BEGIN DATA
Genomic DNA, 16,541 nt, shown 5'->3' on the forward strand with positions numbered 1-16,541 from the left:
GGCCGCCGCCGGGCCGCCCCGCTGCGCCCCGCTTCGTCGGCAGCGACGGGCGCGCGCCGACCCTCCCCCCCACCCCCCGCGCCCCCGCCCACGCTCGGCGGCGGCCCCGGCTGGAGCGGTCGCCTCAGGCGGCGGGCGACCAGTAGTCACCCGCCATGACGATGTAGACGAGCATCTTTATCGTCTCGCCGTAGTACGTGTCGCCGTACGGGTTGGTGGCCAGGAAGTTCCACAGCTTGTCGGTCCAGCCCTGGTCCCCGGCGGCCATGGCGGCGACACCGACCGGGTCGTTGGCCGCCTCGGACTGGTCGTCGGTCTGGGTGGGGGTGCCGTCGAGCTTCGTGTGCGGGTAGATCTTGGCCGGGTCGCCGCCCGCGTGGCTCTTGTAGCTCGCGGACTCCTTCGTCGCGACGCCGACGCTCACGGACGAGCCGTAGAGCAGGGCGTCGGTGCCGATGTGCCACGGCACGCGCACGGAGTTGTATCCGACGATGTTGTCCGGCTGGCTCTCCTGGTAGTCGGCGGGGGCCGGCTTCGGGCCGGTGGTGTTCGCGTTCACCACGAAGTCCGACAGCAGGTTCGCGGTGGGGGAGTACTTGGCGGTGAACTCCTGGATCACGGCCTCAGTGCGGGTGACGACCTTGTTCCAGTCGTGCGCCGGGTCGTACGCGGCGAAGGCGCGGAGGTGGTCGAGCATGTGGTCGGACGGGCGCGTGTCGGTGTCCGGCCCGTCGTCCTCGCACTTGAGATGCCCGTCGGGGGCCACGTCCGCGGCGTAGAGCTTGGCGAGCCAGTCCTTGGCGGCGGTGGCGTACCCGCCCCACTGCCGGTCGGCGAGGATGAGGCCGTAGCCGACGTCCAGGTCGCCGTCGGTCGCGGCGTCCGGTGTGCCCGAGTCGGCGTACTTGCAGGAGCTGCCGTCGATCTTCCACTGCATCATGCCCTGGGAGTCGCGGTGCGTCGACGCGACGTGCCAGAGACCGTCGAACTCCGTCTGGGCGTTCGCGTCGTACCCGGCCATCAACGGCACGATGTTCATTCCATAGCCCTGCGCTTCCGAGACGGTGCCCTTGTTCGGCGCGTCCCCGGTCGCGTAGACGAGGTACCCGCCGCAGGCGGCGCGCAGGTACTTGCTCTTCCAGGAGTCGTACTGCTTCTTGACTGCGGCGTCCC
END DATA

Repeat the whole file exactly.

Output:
Genomic DNA, 16,541 nt, shown 5'->3' on the forward strand with positions numbered 1-16,541 from the left:
GGCCGCCGCCGGGCCGCCCCGCTGCGCCCCGCTTCGTCGGCAGCGACGGGCGCGCGCCGACCCTCCCCCCCACCCCCCGCGCCCCCGCCCACGCTCGGCGGCGGCCCCGGCTGGAGCGGTCGCCTCAGGCGGCGGGCGACCAGTAGTCACCCGCCATGACGATGTAGACGAGCATCTTTATCGTCTCGCCGTAGTACGTGTCGCCGTACGGGTTGGTGGCCAGGAAGTTCCACAGCTTGTCGGTCCAGCCCTGGTCCCCGGCGGCCATGGCGGCGACACCGACCGGGTCGTTGGCCGCCTCGGACTGGTCGTCGGTCTGGGTGGGGGTGCCGTCGAGCTTCGTGTGCGGGTAGATCTTGGCCGGGTCGCCGCCCGCGTGGCTCTTGTAGCTCGCGGACTCCTTCGTCGCGACGCCGACGCTCACGGACGAGCCGTAGAGCAGGGCGTCGGTGCCGATGTGCCACGGCACGCGCACGGAGTTGTATCCGACGATGTTGTCCGGCTGGCTCTCCTGGTAGTCGGCGGGGGCCGGCTTCGGGCCGGTGGTGTTCGCGTTCACCACGAAGTCCGACAGCAGGTTCGCGGTGGGGGAGTACTTGGCGGTGAACTCCTGGATCACGGCCTCAGTGCGGGTGACGACCTTGTTCCAGTCGTGCGCCGGGTCGTACGCGGCGAAGGCGCGGAGGTGGTCGAGCATGTGGTCGGACGGGCGCGTGTCGGTGTCCGGCCCGTCGTCCTCGCACTTGAGATGCCCGTCGGGGGCCACGTCCGCGGCGTAGAGCTTGGCGAGCCAGTCCTTGGCGGCGGTGGCGTACCCGCCCCACTGCCGGTCGGCGAGGATGAGGCCGTAGCCGACGTCCAGGTCGCCGTCGGTCGCGGCGTCCGGTGTGCCCGAGTCGGCGTACTTGCAGGAGCTGCCGTCGATCTTCCACTGCATCATGCCCTGGGAGTCGCGGTGCGTCGACGCGACGTGCCAGAGACCGTCGAACTCCGTCTGGGCGTTCGCGTCGTACCCGGCCATCAACGGCACGATGTTCATTCCATAGCCCTGCGCTTCCGAGACGGTGCCCTTGTTCGGCGCGTCCCCGGTCGCGTAGACGAGGTACCCGCCGCAGGCGGCGCGCAGGTACTTGCTCTTCCAGGAGTCGTACTGCTTCTTGACTGCGGCGTCCC